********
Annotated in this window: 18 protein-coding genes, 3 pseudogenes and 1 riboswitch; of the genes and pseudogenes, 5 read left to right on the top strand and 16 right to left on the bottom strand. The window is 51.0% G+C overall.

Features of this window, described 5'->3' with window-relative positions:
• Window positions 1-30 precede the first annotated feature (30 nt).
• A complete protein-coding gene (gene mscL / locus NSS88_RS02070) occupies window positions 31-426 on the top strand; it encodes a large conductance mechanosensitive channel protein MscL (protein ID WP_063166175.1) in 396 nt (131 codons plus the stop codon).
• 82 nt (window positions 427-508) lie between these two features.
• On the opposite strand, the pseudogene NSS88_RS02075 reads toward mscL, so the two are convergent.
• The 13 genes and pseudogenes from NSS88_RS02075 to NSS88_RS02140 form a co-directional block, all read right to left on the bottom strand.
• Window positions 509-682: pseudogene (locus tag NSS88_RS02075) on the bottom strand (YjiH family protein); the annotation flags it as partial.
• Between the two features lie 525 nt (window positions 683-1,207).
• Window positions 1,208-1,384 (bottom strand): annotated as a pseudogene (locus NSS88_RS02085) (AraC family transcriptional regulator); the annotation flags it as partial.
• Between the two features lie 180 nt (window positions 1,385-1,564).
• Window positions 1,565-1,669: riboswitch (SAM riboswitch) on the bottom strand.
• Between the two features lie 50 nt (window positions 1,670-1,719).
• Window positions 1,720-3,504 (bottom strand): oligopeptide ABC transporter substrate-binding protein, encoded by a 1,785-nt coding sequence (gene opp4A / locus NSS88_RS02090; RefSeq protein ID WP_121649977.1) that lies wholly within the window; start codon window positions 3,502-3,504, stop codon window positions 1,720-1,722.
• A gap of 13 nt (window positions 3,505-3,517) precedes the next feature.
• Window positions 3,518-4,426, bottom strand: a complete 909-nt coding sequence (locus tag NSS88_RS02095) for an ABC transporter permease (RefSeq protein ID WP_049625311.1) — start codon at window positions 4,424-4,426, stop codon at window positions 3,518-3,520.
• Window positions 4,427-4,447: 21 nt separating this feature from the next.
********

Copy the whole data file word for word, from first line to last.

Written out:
Annotated in this window: 18 protein-coding genes, 3 pseudogenes and 1 riboswitch; of the genes and pseudogenes, 5 read left to right on the top strand and 16 right to left on the bottom strand. The window is 51.0% G+C overall.

Features of this window, described 5'->3' with window-relative positions:
• Window positions 1-30 precede the first annotated feature (30 nt).
• A complete protein-coding gene (gene mscL / locus NSS88_RS02070) occupies window positions 31-426 on the top strand; it encodes a large conductance mechanosensitive channel protein MscL (protein ID WP_063166175.1) in 396 nt (131 codons plus the stop codon).
• 82 nt (window positions 427-508) lie between these two features.
• On the opposite strand, the pseudogene NSS88_RS02075 reads toward mscL, so the two are convergent.
• The 13 genes and pseudogenes from NSS88_RS02075 to NSS88_RS02140 form a co-directional block, all read right to left on the bottom strand.
• Window positions 509-682: pseudogene (locus tag NSS88_RS02075) on the bottom strand (YjiH family protein); the annotation flags it as partial.
• Between the two features lie 525 nt (window positions 683-1,207).
• Window positions 1,208-1,384 (bottom strand): annotated as a pseudogene (locus NSS88_RS02085) (AraC family transcriptional regulator); the annotation flags it as partial.
• Between the two features lie 180 nt (window positions 1,385-1,564).
• Window positions 1,565-1,669: riboswitch (SAM riboswitch) on the bottom strand.
• Between the two features lie 50 nt (window positions 1,670-1,719).
• Window positions 1,720-3,504 (bottom strand): oligopeptide ABC transporter substrate-binding protein, encoded by a 1,785-nt coding sequence (gene opp4A / locus NSS88_RS02090; RefSeq protein ID WP_121649977.1) that lies wholly within the window; start codon window positions 3,502-3,504, stop codon window positions 1,720-1,722.
• A gap of 13 nt (window positions 3,505-3,517) precedes the next feature.
• Window positions 3,518-4,426, bottom strand: a complete 909-nt coding sequence (locus tag NSS88_RS02095) for an ABC transporter permease (RefSeq protein ID WP_049625311.1) — start codon at window positions 4,424-4,426, stop codon at window positions 3,518-3,520.
• Window positions 4,427-4,447: 21 nt separating this feature from the next.